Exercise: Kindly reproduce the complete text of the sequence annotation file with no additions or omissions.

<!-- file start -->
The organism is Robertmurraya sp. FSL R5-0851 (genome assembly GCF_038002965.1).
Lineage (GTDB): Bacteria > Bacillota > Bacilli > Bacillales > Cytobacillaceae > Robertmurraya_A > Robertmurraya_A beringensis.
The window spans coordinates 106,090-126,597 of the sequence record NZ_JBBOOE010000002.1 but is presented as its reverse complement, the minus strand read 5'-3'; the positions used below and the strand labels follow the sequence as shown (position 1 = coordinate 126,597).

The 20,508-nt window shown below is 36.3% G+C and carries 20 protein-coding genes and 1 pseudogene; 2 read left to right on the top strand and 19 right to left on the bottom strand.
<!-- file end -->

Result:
The organism is Robertmurraya sp. FSL R5-0851 (genome assembly GCF_038002965.1).
Lineage (GTDB): Bacteria > Bacillota > Bacilli > Bacillales > Cytobacillaceae > Robertmurraya_A > Robertmurraya_A beringensis.
The window spans coordinates 106,090-126,597 of the sequence record NZ_JBBOOE010000002.1 but is presented as its reverse complement, the minus strand read 5'-3'; the positions used below and the strand labels follow the sequence as shown (position 1 = coordinate 126,597).

The 20,508-nt window shown below is 36.3% G+C and carries 20 protein-coding genes and 1 pseudogene; 2 read left to right on the top strand and 19 right to left on the bottom strand.